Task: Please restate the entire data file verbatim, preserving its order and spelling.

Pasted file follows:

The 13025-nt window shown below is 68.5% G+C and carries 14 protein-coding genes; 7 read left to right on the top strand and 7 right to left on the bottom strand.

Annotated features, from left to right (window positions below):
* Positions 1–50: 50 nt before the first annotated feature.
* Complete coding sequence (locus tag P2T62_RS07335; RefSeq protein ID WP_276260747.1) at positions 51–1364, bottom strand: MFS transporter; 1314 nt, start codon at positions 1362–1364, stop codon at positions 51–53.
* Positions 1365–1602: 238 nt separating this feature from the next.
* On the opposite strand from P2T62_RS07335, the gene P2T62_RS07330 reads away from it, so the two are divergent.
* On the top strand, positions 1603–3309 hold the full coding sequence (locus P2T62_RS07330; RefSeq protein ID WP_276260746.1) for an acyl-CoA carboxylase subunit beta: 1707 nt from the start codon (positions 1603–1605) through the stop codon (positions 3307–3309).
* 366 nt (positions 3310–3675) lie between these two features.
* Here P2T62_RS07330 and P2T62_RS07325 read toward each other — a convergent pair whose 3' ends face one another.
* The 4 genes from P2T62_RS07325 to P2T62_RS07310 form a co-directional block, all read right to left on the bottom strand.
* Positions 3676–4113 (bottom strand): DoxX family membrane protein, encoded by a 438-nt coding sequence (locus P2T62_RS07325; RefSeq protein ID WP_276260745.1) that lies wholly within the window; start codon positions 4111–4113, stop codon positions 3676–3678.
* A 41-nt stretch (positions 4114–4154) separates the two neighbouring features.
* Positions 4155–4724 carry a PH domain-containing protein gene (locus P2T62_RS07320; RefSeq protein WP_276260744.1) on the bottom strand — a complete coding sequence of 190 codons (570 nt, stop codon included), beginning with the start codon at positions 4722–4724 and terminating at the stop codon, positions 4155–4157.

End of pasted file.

The 13025-nt window shown below is 68.5% G+C and carries 14 protein-coding genes; 7 read left to right on the top strand and 7 right to left on the bottom strand.

Annotated features, from left to right (window positions below):
* Positions 1–50: 50 nt before the first annotated feature.
* Complete coding sequence (locus tag P2T62_RS07335; RefSeq protein ID WP_276260747.1) at positions 51–1364, bottom strand: MFS transporter; 1314 nt, start codon at positions 1362–1364, stop codon at positions 51–53.
* Positions 1365–1602: 238 nt separating this feature from the next.
* On the opposite strand from P2T62_RS07335, the gene P2T62_RS07330 reads away from it, so the two are divergent.
* On the top strand, positions 1603–3309 hold the full coding sequence (locus P2T62_RS07330; RefSeq protein ID WP_276260746.1) for an acyl-CoA carboxylase subunit beta: 1707 nt from the start codon (positions 1603–1605) through the stop codon (positions 3307–3309).
* 366 nt (positions 3310–3675) lie between these two features.
* Here P2T62_RS07330 and P2T62_RS07325 read toward each other — a convergent pair whose 3' ends face one another.
* The 4 genes from P2T62_RS07325 to P2T62_RS07310 form a co-directional block, all read right to left on the bottom strand.
* Positions 3676–4113 (bottom strand): DoxX family membrane protein, encoded by a 438-nt coding sequence (locus P2T62_RS07325; RefSeq protein ID WP_276260745.1) that lies wholly within the window; start codon positions 4111–4113, stop codon positions 3676–3678.
* A 41-nt stretch (positions 4114–4154) separates the two neighbouring features.
* Positions 4155–4724 carry a PH domain-containing protein gene (locus P2T62_RS07320; RefSeq protein WP_276260744.1) on the bottom strand — a complete coding sequence of 190 codons (570 nt, stop codon included), beginning with the start codon at positions 4722–4724 and terminating at the stop codon, positions 4155–4157.